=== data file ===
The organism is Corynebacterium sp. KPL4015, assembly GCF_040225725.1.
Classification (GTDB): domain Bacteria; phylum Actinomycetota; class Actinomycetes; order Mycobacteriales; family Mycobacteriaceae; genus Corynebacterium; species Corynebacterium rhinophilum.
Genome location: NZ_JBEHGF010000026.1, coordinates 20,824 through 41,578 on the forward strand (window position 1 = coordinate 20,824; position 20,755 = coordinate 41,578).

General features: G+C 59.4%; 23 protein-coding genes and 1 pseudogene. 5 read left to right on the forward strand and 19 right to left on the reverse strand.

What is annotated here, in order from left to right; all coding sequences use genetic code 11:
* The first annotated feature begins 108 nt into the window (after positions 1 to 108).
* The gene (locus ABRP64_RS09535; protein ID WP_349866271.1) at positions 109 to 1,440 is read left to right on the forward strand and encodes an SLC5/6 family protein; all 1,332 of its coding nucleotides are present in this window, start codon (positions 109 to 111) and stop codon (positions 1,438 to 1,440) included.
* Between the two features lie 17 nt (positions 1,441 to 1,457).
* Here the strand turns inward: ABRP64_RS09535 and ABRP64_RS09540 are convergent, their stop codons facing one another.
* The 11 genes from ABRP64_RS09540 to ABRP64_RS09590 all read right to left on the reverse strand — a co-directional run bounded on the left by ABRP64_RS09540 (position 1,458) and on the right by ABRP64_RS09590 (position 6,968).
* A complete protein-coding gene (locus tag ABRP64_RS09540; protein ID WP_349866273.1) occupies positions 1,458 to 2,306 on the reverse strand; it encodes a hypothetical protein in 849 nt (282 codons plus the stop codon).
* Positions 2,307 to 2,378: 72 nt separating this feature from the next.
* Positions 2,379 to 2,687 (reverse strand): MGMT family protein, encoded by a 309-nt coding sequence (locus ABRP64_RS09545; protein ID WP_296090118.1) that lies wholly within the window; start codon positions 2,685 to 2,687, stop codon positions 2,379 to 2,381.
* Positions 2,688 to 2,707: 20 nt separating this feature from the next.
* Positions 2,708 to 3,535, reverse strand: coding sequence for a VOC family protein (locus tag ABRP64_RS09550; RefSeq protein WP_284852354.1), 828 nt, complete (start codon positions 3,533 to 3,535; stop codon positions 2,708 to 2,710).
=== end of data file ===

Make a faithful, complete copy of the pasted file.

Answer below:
The organism is Corynebacterium sp. KPL4015, assembly GCF_040225725.1.
Classification (GTDB): domain Bacteria; phylum Actinomycetota; class Actinomycetes; order Mycobacteriales; family Mycobacteriaceae; genus Corynebacterium; species Corynebacterium rhinophilum.
Genome location: NZ_JBEHGF010000026.1, coordinates 20,824 through 41,578 on the forward strand (window position 1 = coordinate 20,824; position 20,755 = coordinate 41,578).

General features: G+C 59.4%; 23 protein-coding genes and 1 pseudogene. 5 read left to right on the forward strand and 19 right to left on the reverse strand.

What is annotated here, in order from left to right; all coding sequences use genetic code 11:
* The first annotated feature begins 108 nt into the window (after positions 1 to 108).
* The gene (locus ABRP64_RS09535; protein ID WP_349866271.1) at positions 109 to 1,440 is read left to right on the forward strand and encodes an SLC5/6 family protein; all 1,332 of its coding nucleotides are present in this window, start codon (positions 109 to 111) and stop codon (positions 1,438 to 1,440) included.
* Between the two features lie 17 nt (positions 1,441 to 1,457).
* Here the strand turns inward: ABRP64_RS09535 and ABRP64_RS09540 are convergent, their stop codons facing one another.
* The 11 genes from ABRP64_RS09540 to ABRP64_RS09590 all read right to left on the reverse strand — a co-directional run bounded on the left by ABRP64_RS09540 (position 1,458) and on the right by ABRP64_RS09590 (position 6,968).
* A complete protein-coding gene (locus tag ABRP64_RS09540; protein ID WP_349866273.1) occupies positions 1,458 to 2,306 on the reverse strand; it encodes a hypothetical protein in 849 nt (282 codons plus the stop codon).
* Positions 2,307 to 2,378: 72 nt separating this feature from the next.
* Positions 2,379 to 2,687 (reverse strand): MGMT family protein, encoded by a 309-nt coding sequence (locus ABRP64_RS09545; protein ID WP_296090118.1) that lies wholly within the window; start codon positions 2,685 to 2,687, stop codon positions 2,379 to 2,381.
* Positions 2,688 to 2,707: 20 nt separating this feature from the next.
* Positions 2,708 to 3,535, reverse strand: coding sequence for a VOC family protein (locus tag ABRP64_RS09550; RefSeq protein WP_284852354.1), 828 nt, complete (start codon positions 3,533 to 3,535; stop codon positions 2,708 to 2,710).